United States National Holiday

July 4, Independence Day

United States National Holiday: July 4, Independence Day

Adopted on June 29, 1938

National Holiday: July 4, Independence Day, celebrated with a mixture of military parades, family gatherings and fireworks. Commemorates the 1776 independence from Great Britain

On June 29, 1938, by joint resolution of Congress (HJ resolution No. 551; pub. res. no. 127), the Fourth of July was legislated as a Federal holiday with pay for its employees:
Resolved by the Senate and House of representatives of the United States of America in Congress assembled, that hereafter whenever regular employees of the Federal Government whose compensation is fixed at a rate per day, per hour, or on a piece-work basis are relieved or prevented from working solely because of the occurrence of a holiday such as New Year's Day, Washington's Birthday, Memorial Day, Fourth of July, Labor Day, Thanksgiving Day, Christmas Day, or any other day declared a holiday by Federal statute or Executive order, or any day on which the departments and establishments of the Government are closed by Executive order, they shall receive the same pay for such days as for other days on which an ordinary day's work is performed. Section 2. The joint resolution of January 6, 1885 (USC., title 5, sec. 86), and all other laws inconsistent or ion conflict with the provision of this Act are hereby repealed to the extent of such inconsistency or conflict. Approved, June 29, 1938.

United States National Holiday: July 4, Independence Day

On January 14, 1941, it was brought to the attention of Congress by Robert Ramspeck, Chairman, Committee on the Civil Service of the House of Representatives (see 77th Congress, House of Representatives Report No. 532), that the 1938 Federal holiday law failed to specify that employees of the Government of the District of Columbia also have the Fourth of July designated as a holiday with pay. Harry B. Mitchell, president of the United States Civil Service Commission responded back on April 7 that his office, as well as the Bureau of the Budget, had no objection to amending the 1938 law to include District of Columbia employees. On May 13, 1941, a "Holiday Leave for Per Diem Employees of the District of Columbia" amendment was enacted with the following change made to the 1938 law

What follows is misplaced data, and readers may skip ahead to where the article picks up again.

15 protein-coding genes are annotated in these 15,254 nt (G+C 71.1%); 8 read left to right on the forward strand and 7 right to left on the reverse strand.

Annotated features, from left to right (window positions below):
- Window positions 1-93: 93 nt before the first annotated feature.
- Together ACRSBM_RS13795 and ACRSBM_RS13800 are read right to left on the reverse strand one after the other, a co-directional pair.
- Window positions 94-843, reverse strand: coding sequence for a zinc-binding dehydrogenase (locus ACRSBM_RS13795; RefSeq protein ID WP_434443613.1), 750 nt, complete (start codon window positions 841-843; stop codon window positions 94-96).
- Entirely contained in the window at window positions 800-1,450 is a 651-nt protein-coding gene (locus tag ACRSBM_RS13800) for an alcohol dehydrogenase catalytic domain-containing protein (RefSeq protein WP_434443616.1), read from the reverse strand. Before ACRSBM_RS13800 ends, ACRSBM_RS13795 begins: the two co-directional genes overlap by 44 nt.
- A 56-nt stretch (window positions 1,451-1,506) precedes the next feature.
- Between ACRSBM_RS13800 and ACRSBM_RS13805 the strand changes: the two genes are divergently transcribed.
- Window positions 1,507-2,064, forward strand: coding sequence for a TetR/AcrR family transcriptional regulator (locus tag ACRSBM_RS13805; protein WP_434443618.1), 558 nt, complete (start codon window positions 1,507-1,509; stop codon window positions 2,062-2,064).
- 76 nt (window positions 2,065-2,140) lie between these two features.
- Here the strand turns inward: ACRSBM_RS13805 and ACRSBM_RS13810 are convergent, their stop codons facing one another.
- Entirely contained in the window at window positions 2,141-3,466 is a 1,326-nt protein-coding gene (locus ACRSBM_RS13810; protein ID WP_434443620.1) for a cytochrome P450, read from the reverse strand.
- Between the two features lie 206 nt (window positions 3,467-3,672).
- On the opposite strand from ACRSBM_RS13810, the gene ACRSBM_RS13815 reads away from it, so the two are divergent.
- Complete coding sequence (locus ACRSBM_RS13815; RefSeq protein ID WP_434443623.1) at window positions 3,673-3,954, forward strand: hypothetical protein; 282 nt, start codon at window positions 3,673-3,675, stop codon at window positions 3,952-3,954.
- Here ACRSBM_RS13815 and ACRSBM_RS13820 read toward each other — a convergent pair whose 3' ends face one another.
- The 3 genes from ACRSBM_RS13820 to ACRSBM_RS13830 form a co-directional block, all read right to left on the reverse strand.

The Second Continental Congress made the Declaration of Independence the "first formal pronouncement by an organized body of people of the right to government by choice" and severed colonial ties with England. Members of the Congress adopted Thomas Jefferson's declaration on July 4, 1776, and this date became the birthday of the United States of America.

Independence Day was first celebrated on July 8, 1776 when the Declaration of Independence was read to the public. By the 1880's, the Fourth of July had become the most significant patriotic occasion in the United States. Congress declared the day a federal legal holiday in 1941. The holiday is presently celebrated with parades, fireworks, picnics, sporting events, and music, including the "Star-Spangled Banner" and several marches of John Philip Sousa.

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